V

    Forth from his ploughland village, the servitors brought

      The bard to that castle so stately,
    Set him there, between maples and limes, on the porch,
      On the threshold of brick tessellated.


    The smock on his back was but simple attire,

      His beard seemed as if white snow fell there,
    In his thought-laden eyes there gleamed forth a strange fire,
      On his knees lay the harp-storyteller.


    He passed his thin fingers across the steel strings,

      The song-music preparing and tuning,
    The notes strike the cold walls, and echoing, ring,
      And in depths of the hall they die, booming.


    The strings were made ready, the notes were in tune,

      Not one glance at the feast or its grandness,
    The white-haired old man sat there, sunken in gloom,
      Awaiting the prince's commandments.


    VI

    'Bard of ploughlands and woods, why art silent so long?

      To my serfs thou art nightingale famous!
    Play for us today, give to us of thy song,
      A prince gives no commonplace payment!


    If thou singst to our taste, if thou pleasest our guests,

      I shall pile thy lute with ducats hoarded,
    But if one of us find thy song lacking in zest -
      With the rope thou shall be well rewarded!


    Thou knowest my fame, of my might thou dost know,

      I know much of thee, hearing men tell so;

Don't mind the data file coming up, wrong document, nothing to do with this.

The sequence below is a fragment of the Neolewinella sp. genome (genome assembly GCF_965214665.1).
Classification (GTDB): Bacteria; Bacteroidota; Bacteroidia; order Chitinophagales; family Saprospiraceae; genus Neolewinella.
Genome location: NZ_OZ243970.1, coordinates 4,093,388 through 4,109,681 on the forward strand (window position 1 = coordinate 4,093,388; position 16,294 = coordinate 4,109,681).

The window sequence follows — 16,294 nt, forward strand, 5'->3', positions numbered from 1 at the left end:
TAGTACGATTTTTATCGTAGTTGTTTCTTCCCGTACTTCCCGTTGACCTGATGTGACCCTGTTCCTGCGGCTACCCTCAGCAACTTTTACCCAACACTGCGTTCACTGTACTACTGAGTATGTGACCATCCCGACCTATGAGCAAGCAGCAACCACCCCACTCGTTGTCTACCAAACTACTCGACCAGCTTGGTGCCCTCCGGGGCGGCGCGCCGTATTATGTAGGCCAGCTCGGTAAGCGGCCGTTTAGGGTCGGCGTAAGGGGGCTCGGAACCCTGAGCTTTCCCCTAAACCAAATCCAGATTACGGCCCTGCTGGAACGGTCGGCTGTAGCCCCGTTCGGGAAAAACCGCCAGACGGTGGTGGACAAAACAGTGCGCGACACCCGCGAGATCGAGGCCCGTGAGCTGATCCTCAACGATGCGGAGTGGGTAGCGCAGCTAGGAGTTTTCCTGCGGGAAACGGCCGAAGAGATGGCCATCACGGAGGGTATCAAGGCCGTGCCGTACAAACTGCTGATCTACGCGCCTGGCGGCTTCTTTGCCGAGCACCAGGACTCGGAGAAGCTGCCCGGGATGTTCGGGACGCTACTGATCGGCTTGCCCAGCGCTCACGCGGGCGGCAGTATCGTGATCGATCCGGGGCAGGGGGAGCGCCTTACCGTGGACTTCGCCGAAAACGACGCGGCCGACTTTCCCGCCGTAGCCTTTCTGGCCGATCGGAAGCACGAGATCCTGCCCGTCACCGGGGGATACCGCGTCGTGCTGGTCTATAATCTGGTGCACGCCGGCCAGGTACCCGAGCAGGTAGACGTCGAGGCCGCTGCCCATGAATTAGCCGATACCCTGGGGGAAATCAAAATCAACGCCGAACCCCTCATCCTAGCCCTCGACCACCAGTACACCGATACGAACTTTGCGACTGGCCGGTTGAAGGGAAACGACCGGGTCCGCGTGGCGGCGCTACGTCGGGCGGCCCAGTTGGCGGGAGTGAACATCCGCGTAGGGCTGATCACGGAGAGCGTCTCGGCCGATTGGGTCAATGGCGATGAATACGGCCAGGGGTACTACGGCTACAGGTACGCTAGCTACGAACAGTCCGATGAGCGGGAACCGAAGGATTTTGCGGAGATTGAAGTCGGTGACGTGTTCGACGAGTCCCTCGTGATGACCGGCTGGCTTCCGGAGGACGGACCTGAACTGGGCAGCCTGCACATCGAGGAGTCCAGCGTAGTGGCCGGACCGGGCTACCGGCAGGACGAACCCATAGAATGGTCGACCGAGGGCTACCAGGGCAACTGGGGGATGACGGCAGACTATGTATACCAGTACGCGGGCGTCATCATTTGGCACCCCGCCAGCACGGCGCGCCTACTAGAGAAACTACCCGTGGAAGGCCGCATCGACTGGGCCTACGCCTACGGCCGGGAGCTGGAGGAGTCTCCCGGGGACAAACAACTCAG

And just as thou singest, I'll sing to thee so!
      'Tis time to begin now, good fellow!'


    The bard heard and gave ear to the prince's command,

      In the grey eyes, sparks brightly were leaping,
    He touched the strings once, touched them twice with skilled hand
      And the living harp-strings began weeping.


    VII

    'O thou prince, thou prince famous the whole wide world through,

      Thou thinkest in no thoughtful fashion!
    No minstrel is quickened by gold's brilliant hue,
      Nor by drunken din of marble mansions!


    My soul would be crushed by the ducats' great mound,

      No laws, Prince, bind the harp nor confine it,
    To heaven alone heart and thought must account,
      To eagles, to sun and stars shining.


    Look thou, Prince, on thy ploughlands, meads, woods, widely-spread,

      My harp and I know them our betters,
    Thou has power, Prince, to torture, hast power to behead,
      But free thought into chains canst not fetter.


    Dread and famous thou art, and this castle of thine,

      From the walls blows, it seems, winter chilling,
    And a heart has thou like this brick threshold so fine,
      And a soul like its vaults, deeply builded.


    VIII

    Look then, thou famous lord, on thy fields, far and wide,

      See the trace of the plough as it roams there;
    But hearst thou what the songs of the ploughman betide,
      Where and how live the men who find homes there.


    Look into thy vaults, O Prince, deep underground,

      Beneath thy great hall builded under,
    Brothers writhe there by thee thrust in mud deep, profound,
      And alive the worms eat them and plunder.


    With gold thou wouldst darken, with gold thou wouldst lure,

      But didst thou see, Prince in thy palace,
    That human blood shines on that gold evermore,
      Blood unquenchable by thy power's malice.


    Thou coverest velvets and silk with fine jewels,

      From fetters they are the steel filings,
    They are frayed rope from a gallows, a noose,
      Such, Prince, is thy noble attiring.